in relation to a taxpayer in the capacity of a trustee -

·
any person who benefits or is capable of benefiting under the trust estate either directly or through any interposed companies, partnerships or trusts
·
persons who are, in the terms of this definition, associates of a person who benefits or is capable of benefiting under the trust;

(c)
in relation to a taxpayer being a partnership -

·
a partner in the partnership
·
persons who are, in the terms of this definition, associates of a partner in the partnership.

"casual hiring agreement" is defined as an agreement for taking a unit of property on hire where the agreement is of a kind ordinarily entered into for short-term intermittent use of property as the occasion requires on an hourly, daily, weekly or monthly basis.
"consideration receivable" is defined as -

(a)
in the case of a sale of the unit of property, or an interest in a unit of property - the consideration for the sale less the expenses of the sale;
(b)
in the case of a trade-in of property, or of an interest - the amount of the allowance received, by reason of the disposal, in respect of the acquisition of another unit of property or the sum of that amount and the amount of any other consideration received as a consequence of the disposal;
(c)
in a case where the unit of property or the interest, is sold with other assets and no separate value is allocated to the unit of property, or the interest - the amount determined by the Commissioner;

"leased" is defined as let on hire, including a letting on hire described as a lease, under an agreement other than a hire-purchase agreement or a casual hiring agreement.

Sub-section (15) provides for the extension of the definition of an associate of a lessee to include a person who acquires a vehicle from a lessor under an agreement, arrangement or understanding entered into for the purpose of securing that the vehicle will, directly or indirectly, be acquired by the lessee or an associate of the lessee.

Where this sub-section applies, the person who acquires the vehicle from the lessor will be subject to the section in respect of any disposal of the vehicle. The lessee or an associate of the lessee would also be assessable in respect of any subsequent disposal of the vehicle that results in an excess under the section.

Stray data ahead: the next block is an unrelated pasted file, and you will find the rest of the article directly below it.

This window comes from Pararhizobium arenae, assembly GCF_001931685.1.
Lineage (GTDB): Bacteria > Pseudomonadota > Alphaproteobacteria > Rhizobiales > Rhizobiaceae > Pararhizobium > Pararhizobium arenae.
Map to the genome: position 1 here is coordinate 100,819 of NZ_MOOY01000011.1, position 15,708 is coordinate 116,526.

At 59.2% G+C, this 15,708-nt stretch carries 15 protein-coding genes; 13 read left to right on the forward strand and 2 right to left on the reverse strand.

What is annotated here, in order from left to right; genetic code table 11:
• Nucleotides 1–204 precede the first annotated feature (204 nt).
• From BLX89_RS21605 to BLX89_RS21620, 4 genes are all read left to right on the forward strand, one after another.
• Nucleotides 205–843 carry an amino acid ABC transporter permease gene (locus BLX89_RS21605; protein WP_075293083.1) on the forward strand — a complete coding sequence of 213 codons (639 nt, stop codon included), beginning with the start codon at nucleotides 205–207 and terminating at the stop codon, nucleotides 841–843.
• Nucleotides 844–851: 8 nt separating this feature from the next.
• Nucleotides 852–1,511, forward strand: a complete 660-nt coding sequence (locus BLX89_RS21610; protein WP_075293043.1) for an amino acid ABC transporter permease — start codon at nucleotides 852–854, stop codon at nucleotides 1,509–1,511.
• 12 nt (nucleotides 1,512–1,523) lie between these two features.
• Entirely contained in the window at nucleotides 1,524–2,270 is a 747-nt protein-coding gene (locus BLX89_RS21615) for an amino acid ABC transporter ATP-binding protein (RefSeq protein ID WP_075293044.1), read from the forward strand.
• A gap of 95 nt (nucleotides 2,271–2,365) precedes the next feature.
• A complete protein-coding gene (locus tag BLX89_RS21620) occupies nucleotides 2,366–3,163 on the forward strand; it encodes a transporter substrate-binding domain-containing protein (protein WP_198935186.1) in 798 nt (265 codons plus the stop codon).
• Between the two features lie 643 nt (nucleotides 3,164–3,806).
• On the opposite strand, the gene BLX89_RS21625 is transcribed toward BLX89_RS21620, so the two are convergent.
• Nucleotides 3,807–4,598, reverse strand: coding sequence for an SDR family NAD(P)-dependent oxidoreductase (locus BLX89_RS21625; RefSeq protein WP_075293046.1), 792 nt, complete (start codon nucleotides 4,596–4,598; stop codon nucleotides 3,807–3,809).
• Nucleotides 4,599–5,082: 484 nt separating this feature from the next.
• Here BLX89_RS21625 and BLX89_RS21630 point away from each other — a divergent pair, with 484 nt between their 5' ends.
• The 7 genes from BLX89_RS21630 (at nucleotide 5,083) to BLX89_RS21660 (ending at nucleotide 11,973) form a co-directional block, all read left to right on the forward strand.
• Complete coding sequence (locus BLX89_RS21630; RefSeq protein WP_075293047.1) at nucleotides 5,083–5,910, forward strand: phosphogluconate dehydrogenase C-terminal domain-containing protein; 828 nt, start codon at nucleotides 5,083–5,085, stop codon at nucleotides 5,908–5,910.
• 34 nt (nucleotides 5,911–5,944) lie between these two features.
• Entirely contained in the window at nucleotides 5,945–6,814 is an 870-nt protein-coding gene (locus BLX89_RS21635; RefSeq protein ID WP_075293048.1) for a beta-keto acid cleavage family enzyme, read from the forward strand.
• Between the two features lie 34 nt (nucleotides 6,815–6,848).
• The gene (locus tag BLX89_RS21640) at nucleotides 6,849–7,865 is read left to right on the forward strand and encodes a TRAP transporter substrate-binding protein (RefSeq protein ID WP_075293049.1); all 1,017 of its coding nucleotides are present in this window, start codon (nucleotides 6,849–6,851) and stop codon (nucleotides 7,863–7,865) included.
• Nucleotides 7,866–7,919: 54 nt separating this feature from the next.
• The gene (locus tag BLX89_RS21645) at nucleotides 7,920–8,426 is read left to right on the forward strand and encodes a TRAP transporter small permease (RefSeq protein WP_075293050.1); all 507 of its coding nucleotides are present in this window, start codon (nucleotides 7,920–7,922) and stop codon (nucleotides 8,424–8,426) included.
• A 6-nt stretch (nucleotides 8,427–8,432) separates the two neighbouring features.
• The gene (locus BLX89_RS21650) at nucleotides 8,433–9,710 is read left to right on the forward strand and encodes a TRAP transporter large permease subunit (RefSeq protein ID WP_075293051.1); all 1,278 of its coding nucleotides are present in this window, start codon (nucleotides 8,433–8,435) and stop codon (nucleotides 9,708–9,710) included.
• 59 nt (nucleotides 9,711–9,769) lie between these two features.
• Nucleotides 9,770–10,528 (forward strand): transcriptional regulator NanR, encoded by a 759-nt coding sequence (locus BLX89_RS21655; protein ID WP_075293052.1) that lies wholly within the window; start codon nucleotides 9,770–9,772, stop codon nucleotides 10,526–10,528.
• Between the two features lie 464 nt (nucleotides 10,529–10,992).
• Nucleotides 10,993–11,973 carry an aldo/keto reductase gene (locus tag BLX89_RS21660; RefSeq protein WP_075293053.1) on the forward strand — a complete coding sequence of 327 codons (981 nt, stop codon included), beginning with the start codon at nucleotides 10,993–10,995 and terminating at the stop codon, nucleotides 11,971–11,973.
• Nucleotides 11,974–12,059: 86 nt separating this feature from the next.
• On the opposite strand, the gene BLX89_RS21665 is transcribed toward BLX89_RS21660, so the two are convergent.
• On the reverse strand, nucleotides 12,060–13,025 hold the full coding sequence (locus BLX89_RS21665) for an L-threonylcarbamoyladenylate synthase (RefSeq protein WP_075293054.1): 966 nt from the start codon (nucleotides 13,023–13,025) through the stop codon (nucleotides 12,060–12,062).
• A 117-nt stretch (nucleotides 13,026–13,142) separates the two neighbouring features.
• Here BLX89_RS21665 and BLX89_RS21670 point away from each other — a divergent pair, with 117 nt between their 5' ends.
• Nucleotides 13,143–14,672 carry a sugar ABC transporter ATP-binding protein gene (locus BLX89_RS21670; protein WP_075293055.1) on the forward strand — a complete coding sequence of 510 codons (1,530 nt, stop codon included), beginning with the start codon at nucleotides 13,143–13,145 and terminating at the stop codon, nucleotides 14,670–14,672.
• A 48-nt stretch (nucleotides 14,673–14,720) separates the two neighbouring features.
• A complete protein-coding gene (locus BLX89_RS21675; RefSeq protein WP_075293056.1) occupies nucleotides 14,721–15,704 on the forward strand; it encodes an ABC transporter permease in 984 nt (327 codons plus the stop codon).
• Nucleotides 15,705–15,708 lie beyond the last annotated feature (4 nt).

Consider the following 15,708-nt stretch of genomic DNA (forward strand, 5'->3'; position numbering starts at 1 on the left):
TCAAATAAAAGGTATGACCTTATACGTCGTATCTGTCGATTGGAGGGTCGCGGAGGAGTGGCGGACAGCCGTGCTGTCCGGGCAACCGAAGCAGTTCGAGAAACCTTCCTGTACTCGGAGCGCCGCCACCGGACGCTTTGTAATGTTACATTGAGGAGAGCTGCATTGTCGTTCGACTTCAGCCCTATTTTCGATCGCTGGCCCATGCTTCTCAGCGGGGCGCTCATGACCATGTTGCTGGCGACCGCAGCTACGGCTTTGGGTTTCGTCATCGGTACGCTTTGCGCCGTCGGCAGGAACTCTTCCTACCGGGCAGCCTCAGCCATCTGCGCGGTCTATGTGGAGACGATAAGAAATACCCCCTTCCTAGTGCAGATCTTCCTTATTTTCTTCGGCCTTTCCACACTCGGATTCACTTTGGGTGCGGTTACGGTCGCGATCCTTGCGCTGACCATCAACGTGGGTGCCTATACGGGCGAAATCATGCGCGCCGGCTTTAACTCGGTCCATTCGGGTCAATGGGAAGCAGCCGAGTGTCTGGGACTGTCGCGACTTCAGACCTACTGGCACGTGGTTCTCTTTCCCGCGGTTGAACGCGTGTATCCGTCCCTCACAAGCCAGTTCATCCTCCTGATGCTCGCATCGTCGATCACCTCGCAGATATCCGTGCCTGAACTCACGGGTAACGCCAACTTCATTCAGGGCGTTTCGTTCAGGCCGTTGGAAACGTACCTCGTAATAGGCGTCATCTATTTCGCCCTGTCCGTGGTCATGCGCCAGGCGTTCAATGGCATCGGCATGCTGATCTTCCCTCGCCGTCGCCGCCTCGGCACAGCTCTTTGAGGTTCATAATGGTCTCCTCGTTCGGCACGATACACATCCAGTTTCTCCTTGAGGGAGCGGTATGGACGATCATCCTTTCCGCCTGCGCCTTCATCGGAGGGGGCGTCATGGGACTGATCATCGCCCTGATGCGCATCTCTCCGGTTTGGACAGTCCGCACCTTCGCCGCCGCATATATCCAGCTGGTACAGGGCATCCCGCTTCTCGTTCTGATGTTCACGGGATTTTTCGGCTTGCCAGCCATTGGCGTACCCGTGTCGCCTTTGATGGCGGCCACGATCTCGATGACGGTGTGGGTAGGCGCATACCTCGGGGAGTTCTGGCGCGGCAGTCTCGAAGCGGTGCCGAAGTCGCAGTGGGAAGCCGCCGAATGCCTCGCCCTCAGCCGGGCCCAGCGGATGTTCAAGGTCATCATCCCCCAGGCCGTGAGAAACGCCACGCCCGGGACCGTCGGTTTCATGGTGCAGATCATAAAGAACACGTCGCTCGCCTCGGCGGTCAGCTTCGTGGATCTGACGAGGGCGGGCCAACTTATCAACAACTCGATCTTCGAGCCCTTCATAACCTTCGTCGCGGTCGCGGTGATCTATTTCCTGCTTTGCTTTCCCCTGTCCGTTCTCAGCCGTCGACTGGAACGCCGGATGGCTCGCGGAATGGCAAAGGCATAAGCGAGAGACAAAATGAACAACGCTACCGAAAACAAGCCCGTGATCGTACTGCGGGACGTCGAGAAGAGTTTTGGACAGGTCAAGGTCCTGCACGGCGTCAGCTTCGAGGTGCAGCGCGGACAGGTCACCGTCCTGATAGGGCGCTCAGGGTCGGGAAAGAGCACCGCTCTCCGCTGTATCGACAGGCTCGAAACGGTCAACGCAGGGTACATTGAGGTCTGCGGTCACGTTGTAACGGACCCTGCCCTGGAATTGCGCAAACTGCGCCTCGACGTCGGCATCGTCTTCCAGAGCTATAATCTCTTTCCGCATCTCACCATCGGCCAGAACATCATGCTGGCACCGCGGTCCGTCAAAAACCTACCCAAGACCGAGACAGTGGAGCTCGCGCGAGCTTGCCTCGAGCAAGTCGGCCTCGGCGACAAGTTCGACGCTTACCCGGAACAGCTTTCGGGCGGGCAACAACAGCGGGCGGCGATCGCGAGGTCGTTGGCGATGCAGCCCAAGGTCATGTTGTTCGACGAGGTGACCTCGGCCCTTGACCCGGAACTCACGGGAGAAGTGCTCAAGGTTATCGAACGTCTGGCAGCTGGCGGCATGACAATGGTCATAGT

Sub-section (16) gives meaning to a number of terms used in the section -

·
a reference to the cost of a unit of property to a person is to be read as a reference to expenditure incurred by the person that is directly attributable to his acquiring ownership of the unit of property;
·
a reference to a person is to be read as including a reference to a partnership;
·
the period of a lease agreement is to include any period or periods for which the term of the agreement is extended;
·
a reference to a lessee under a lease agreement is to be read as including a reference to a person who had been the lessee under an expired agreement;
·
if two or more persons constitute the lessee under a lease agreement the reference to the lessee is to be read as a reference to those persons or to either of them;
·
a reference to an associate of a person is to be read as a reference to a person who is such an associate at any relevant time.

Sub-section (17) is related to the reference in paragraph (a) of sub-section (16) dealing with the cost of a unit of property to a person. This sub-section expands the meaning of the term as expressed in sub-section (16) and includes within that meaning expenditure of a capital nature incurred by the person after the time of acquisition. Accordingly, in calculating, for the purposes of the section, the excess of the consideration receivable by a person over the cost of a vehicle, the cost is to include expenditure incurred that is directly attributable to acquiring ownership of the property and any capital expenditure incurred on the property after acquisition.

Sub-section (18) provides a basis for determining the market value of property at any time where there is insufficient evidence of such value at that time. In these circumstances the market value is to be the amount that the Commissioner of Taxation considers to be fair and reasonable.

Examples of the operation of the proposed section 26AAB are given below -

Example 1

It is assumed that a car is leased for 3 years to a lessee who acquires it at the end of the term for the residual value, uses it as depreciable property for a short period and sells it later for market value.

Facts -
. cost price of car to lessor $32,300
. monthly lease payments $ 910
. total lease payment made over 3 years = $32,760 of which 60% attributable to business use $19,656
. residual value in lease agreement, which is also sale price by lessor and cost price to lessee $16,200
. sale price by lessee $28,000